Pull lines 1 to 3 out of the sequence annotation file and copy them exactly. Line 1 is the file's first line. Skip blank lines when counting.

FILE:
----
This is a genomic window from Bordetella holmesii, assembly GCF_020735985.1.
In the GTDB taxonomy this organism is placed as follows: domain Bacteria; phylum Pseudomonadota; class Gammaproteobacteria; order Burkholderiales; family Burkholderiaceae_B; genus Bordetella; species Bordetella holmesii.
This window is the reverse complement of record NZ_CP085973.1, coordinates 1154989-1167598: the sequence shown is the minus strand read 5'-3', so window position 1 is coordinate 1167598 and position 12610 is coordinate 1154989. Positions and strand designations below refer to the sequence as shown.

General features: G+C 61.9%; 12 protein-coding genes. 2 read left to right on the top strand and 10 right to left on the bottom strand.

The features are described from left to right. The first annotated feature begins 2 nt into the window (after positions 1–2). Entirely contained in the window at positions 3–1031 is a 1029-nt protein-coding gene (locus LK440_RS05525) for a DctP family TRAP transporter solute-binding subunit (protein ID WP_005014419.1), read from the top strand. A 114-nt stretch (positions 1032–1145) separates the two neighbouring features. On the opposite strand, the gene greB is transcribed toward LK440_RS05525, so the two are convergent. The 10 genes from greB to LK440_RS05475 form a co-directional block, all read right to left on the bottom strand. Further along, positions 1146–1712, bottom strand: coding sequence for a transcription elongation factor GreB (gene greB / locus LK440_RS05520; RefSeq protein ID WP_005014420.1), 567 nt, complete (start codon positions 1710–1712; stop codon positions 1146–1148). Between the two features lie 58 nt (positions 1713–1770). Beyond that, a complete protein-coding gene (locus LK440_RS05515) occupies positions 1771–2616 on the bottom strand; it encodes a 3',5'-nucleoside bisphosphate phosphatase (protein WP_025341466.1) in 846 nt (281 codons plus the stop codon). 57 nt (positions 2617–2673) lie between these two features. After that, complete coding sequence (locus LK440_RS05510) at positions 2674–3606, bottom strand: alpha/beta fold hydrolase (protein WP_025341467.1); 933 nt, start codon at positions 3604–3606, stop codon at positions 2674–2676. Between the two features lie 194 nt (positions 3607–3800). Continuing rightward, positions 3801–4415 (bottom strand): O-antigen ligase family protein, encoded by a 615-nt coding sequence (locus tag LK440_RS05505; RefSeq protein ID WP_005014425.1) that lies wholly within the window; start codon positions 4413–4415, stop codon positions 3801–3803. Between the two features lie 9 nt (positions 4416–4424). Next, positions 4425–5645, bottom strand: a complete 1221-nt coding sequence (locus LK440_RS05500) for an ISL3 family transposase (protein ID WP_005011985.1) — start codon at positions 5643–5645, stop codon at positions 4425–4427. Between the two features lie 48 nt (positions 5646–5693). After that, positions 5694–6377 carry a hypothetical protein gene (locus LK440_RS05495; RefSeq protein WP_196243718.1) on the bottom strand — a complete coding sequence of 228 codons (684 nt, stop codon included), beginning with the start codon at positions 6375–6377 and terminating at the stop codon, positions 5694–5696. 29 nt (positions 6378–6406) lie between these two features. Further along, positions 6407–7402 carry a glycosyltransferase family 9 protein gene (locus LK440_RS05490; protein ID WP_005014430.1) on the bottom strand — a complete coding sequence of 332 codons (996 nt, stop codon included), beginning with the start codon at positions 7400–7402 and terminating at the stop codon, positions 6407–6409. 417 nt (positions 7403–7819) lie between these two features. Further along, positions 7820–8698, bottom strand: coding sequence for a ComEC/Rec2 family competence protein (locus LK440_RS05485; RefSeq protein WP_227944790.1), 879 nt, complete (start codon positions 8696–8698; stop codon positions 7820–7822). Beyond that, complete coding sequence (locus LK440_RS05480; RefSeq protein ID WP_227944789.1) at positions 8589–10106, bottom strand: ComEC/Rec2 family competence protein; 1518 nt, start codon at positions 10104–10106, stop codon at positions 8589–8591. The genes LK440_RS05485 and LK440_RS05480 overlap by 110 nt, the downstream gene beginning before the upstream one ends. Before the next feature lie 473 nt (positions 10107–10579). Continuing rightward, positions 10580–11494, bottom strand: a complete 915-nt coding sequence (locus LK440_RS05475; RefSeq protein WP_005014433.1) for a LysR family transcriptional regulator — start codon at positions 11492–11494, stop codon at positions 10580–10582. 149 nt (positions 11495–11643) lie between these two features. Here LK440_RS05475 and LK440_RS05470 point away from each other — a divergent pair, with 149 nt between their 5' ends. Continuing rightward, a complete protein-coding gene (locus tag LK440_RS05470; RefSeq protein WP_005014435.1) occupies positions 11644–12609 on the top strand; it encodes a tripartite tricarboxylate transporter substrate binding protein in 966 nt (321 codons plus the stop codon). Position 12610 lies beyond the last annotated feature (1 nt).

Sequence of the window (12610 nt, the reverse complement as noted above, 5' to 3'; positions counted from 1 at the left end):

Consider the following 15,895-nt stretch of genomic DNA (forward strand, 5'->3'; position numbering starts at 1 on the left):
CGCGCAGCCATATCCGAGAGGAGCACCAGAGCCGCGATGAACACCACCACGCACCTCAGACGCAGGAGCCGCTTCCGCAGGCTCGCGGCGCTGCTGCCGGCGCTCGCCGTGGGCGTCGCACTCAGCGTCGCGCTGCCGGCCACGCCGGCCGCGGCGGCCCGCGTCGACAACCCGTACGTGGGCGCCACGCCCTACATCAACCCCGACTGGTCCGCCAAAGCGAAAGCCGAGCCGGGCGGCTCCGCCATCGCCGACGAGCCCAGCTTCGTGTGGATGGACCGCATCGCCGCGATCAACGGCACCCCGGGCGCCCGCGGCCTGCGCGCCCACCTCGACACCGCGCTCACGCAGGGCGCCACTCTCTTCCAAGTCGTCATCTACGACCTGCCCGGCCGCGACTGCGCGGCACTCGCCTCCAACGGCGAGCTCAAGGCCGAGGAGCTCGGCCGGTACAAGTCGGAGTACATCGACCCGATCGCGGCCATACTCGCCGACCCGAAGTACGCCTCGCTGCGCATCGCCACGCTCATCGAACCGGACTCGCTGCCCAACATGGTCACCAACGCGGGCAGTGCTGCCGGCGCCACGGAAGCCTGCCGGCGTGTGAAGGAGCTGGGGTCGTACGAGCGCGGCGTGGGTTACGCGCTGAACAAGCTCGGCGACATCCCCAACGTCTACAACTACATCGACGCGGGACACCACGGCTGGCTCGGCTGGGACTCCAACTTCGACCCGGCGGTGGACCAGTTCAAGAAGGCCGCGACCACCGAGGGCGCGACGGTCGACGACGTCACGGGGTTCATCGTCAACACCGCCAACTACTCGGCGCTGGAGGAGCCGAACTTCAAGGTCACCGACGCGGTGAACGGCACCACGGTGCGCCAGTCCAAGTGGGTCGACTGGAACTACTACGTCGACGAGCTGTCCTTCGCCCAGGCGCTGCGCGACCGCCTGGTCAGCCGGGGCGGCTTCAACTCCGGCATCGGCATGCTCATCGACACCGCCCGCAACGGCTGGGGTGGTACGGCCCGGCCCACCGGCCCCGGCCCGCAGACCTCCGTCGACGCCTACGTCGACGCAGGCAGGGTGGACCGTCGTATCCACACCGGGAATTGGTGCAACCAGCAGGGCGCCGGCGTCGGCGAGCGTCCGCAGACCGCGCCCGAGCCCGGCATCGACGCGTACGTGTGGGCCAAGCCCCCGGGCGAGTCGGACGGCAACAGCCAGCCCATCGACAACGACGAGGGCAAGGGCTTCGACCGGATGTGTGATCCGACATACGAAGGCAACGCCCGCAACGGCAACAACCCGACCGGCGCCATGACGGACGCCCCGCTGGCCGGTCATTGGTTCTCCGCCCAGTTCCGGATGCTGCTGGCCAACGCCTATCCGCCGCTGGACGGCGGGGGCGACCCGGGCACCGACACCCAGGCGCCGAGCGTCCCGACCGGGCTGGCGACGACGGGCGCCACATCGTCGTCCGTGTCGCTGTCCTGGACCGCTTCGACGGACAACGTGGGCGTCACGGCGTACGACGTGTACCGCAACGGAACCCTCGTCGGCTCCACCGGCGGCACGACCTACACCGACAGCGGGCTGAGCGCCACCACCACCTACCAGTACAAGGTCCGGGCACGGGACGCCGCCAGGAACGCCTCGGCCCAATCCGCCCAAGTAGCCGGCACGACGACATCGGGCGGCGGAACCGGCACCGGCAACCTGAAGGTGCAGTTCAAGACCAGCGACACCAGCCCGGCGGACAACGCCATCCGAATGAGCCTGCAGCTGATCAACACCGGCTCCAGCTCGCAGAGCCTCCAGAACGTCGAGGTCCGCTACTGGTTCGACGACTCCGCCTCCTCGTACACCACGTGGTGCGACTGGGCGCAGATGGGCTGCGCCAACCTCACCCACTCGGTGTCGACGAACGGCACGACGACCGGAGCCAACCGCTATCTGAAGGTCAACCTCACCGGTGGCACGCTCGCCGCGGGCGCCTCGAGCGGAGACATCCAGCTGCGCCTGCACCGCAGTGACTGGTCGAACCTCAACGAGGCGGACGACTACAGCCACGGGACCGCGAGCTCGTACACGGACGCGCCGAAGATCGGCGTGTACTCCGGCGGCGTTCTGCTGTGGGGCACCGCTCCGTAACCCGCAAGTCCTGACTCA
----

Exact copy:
This is a genomic window from Bordetella holmesii, assembly GCF_020735985.1.
In the GTDB taxonomy this organism is placed as follows: domain Bacteria; phylum Pseudomonadota; class Gammaproteobacteria; order Burkholderiales; family Burkholderiaceae_B; genus Bordetella; species Bordetella holmesii.
This window is the reverse complement of record NZ_CP085973.1, coordinates 1154989-1167598: the sequence shown is the minus strand read 5'-3', so window position 1 is coordinate 1167598 and position 12610 is coordinate 1154989. Positions and strand designations below refer to the sequence as shown.